Social-Democracy has not advanced the slogan of insurrection on the spur of the moment. It has always fought, and will continue to fight, against revolutionary phrase-mongering, and it will always demand a sober estimation of forces and an analysis of the given situation. The Social-Democratic Party has ever since 1902 spoken of preparing the uprising, without ever confounding this work of preparation with the senseless artificial improvisation of rebellions which would merely dissipate our forces uselessly. And only now, after the Ninth of January, has the workers’ party placed the slogan of insurrection on the order of the day, only now has the necessity of the uprising and the urgency of mobilising for it been recognised. The autocracy itself has made this slogan a practical slogan of the working-class movement. The autocracy has given the broad masses their first lessons in civil war. This war has begun, and it is being fought on an increasingly wider front and with increasing intensity. We have only to generalise its lessons, to explain the great significance of the words “civil war”, to derive practical guidance from each encounter in this war, to organise our forces and prepare directly and immediately all that is necessary for a real war.

Social-Democracy does not fear to face the truth. It knows the treacherous nature of the bourgeoisie. It knows that liberty will bring the workers, not tranquillity and peace, but the new and still greater struggle for socialism, a struggle against the present bourgeois friends of freedom. But in spite of this—indeed, because of this—freedom is absolutely necessary to the workers, more necessary to them than to   anyone else. Only the workers are capable of fighting at the head of the people for complete freedom, for a democratic republic. And they will fight for it to the death.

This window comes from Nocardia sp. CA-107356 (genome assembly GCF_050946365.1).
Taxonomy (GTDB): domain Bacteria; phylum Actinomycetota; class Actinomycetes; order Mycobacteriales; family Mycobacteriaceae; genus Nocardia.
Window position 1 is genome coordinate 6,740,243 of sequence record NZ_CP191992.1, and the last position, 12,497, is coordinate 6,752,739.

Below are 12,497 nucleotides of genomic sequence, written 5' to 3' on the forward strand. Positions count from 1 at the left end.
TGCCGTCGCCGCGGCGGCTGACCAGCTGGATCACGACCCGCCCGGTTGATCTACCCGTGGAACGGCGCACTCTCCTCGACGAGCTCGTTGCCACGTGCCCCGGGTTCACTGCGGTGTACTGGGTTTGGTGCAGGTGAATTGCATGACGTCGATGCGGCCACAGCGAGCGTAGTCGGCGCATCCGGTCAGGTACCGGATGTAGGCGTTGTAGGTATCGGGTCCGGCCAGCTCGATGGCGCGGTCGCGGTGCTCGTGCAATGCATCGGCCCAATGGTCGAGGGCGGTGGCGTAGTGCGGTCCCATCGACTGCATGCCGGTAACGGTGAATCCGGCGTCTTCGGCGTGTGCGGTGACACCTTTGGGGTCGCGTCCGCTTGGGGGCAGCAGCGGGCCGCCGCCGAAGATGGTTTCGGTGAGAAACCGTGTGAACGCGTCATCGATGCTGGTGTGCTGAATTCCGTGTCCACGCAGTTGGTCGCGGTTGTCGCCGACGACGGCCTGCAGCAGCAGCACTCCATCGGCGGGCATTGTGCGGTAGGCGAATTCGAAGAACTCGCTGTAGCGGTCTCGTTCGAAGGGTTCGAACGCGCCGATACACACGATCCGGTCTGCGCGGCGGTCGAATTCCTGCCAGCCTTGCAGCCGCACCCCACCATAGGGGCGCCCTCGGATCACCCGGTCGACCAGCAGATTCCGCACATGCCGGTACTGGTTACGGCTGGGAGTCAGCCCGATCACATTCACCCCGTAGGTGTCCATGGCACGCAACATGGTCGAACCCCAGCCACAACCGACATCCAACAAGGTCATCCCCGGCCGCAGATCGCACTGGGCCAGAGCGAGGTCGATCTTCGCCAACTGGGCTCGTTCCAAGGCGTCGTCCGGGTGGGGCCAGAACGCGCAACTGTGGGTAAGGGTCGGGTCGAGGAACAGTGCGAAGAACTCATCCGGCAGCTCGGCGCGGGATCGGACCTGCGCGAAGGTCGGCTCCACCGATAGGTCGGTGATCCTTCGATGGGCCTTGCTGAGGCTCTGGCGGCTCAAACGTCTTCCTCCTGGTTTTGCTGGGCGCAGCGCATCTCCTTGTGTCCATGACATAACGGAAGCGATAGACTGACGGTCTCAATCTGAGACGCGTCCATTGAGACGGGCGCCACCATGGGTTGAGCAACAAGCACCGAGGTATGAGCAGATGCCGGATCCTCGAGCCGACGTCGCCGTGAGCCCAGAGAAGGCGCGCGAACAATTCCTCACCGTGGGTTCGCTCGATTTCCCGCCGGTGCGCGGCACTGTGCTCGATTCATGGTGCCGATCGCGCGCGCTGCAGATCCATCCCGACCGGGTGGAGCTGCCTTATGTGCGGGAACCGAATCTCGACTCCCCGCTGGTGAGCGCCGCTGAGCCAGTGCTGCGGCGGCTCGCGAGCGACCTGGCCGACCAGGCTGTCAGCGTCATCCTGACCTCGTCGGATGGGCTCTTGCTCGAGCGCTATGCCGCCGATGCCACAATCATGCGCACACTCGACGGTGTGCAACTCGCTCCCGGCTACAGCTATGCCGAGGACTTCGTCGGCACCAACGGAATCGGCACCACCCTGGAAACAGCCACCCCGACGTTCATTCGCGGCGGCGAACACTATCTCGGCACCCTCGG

Needless to say, ignorance and degradation are still wide spread among the people; a good deal has yet to be done to develop the class-consciousness of the workers, not to speak of the peasantry. But see how quickly the slave of yesterday is straightening his back, how the spark of liberty is gleaming even in his half-dimmed eyes. Look at the peasant movement. It lacks unity and political consciousness, and we have only a faint inkling of its magnitude and its character. But one thing we know: the class-conscious worker and the peasant who is rising to the struggle will under stand each other upon the first exchange of words; every ray of light will bring them closer together in the struggle for freedom; they will then not surrender their revolution to the contemptibly pusillanimous and selfish bourgeois and landlords—their democratic revolution which can give them land and freedom, which can give the working people every alleviation of their living conditions conceivable in bourgeois society to enable them to continue the struggle for socialism. We need but look at the central industrial region. How long is it since we thought it to be sunk in deep slumber? How long is it since only a sporadic, partial, petty trade union movement was considered possible there? And now a general strike has broken out in that region. In the hundreds of thousands they have risen there, and more are rising. Political agitation is spreading as never before. To be sure, the workers there are still far behind the heroic proletariat of heroic Poland, but the tsarist government is fast educating them; it is fast making them “catch up with Poland”.